Like many Chinese immigrants in 1950s America, Stephen Cheng (程俊濤) had difficulty breaking into the entertainment industry over concerns that he was a spy.
“He graduated during the [Joseph] McCarthy era when any Chinese person was questioned about whether they were a communist,” says his son Pascal Cheng, referring to a time when many entertainers were seen as communist sympathizers.
But fortunately Stephen Cheng was working with Voice of America, which wrote a letter attesting to his character and saying he wasn’t a communist.
Photo courtesy of Chung Li Lo Photography
Evidence of Stephen Cheng’s political affiliations is scant.
“I think he was basically apolitical,” says his son. “He never wanted to talk much about the thirties and forties. It think it was pretty traumatic.”
Photo courtesy of Pascal Cheng
Stephen Cheng was born to a wealthy family in Shanghai in 1923 before emigrating to the US in 1948, where he studied voice at Julliard and Columbia. Yet, there were gaps in the biography. Among his personal effects were some clues, such as an address in Shanghai’s French Concession.
“When the communists came they lost everything, including the family home. There was a big exodus of educated Chinese,” Pascal Cheng says.
Pascal Cheng says that following graduation in 1944 from St John’s University — China’s most prestigious college until it was dismantled by the communists in 1952 — his father worked as a journalist in Shanghai and southern China from 1945 to 1948. Thanks to an arrangement dating from 1905 that enabled St John’s to be registered as a domestic university in the US, graduates gained admission to American colleges.
Pascal Cheng is still unsure what spurred his father’s change of direction and how he earned a scholarship to one of the world’s most prestigious performing arts schools.
“I’m trying to learn where he got the passion for music because there isn’t anything in his background,” he said.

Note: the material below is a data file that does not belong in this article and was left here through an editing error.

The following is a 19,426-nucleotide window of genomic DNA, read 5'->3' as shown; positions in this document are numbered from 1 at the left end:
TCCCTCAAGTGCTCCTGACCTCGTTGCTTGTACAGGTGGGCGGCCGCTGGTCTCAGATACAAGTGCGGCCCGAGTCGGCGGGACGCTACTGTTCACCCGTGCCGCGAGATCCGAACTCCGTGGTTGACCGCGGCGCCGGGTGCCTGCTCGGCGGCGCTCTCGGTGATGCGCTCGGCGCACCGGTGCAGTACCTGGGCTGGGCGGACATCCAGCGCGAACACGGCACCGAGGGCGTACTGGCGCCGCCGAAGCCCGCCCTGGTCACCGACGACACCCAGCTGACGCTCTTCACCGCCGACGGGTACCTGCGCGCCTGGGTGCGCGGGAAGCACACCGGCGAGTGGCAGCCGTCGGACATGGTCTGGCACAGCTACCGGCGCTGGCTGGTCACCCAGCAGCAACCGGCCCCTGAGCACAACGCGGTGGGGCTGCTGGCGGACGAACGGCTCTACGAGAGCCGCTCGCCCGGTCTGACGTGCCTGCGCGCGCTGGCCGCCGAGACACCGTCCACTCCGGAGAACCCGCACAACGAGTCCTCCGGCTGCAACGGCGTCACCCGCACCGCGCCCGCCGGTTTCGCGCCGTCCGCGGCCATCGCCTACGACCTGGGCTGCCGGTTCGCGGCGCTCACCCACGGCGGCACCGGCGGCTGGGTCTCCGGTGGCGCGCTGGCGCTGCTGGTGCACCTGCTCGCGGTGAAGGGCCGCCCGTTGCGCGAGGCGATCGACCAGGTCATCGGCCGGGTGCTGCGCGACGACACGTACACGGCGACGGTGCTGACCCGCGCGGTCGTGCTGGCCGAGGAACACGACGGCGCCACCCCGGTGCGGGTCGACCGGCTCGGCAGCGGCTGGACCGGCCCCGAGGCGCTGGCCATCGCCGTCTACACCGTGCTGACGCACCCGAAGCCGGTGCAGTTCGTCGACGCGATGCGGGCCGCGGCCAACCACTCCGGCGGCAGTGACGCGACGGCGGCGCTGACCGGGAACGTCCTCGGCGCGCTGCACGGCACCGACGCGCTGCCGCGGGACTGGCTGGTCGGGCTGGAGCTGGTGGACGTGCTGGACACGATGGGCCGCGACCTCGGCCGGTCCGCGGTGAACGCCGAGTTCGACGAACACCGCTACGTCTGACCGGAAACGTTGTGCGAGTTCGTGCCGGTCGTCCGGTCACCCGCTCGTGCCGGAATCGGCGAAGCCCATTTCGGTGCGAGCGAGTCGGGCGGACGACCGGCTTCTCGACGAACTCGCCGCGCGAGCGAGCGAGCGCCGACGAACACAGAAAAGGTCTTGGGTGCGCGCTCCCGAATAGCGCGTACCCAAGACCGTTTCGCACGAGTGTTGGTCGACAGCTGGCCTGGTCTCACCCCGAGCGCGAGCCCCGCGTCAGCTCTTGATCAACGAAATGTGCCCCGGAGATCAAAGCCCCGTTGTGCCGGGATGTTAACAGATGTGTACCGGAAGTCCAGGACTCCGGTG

Post-graduation, life in the US was no cakewalk.
“He didn’t do the typical Chinese immigrant thing, like open a restaurant or a laundromat,” says Pascal Cheng. “He went into the arts, which was very challenging for a Chinese immigrant. He was trying to break into entertainment and got small parts in Broadway productions like The World of Suzie Wong.”
Playing the role of hotel manager Ah Tong in the stage version of Richard Mason’s novel, Cheng trod the boards alongside William Shatner. He held his own in the production, which ran from 1958-1959, with one critic calling him the“standout” performer. It was the pinnacle of his stage career, yet he wasn’t quite able to capitalize on it.
“You need to have more than one talent to make it in the theater,” Stephen Cheng told the Jamaica Gleaner during a visit to Kingston that yielded the recording of Always Together. “It is a difficult profession, and the beginner has to be prepared to keep on and on till he makes it.”
Always Together is based on the perennial KTV favorite, the song Alishan Maiden (阿里山的姑娘), which was first recorded in 1949, shortly after the Chinese Nationalist Party (KMT) retreated to Taiwan.
Assumed by many to be an Aboriginal melody, the song was actually the theme to a film called Storm Clouds Over Alishan (阿里山風雲). Composition is attributed to the movie’s director, Chang Cheh (張徹), under its original title “Green is the High Mountain.” Of the many versions over the years, a 1971 cover by a 17-year-old Teresa Teng (鄧麗君) is among the most beloved. For Chinese speakers worldwide, the song is a folk standard.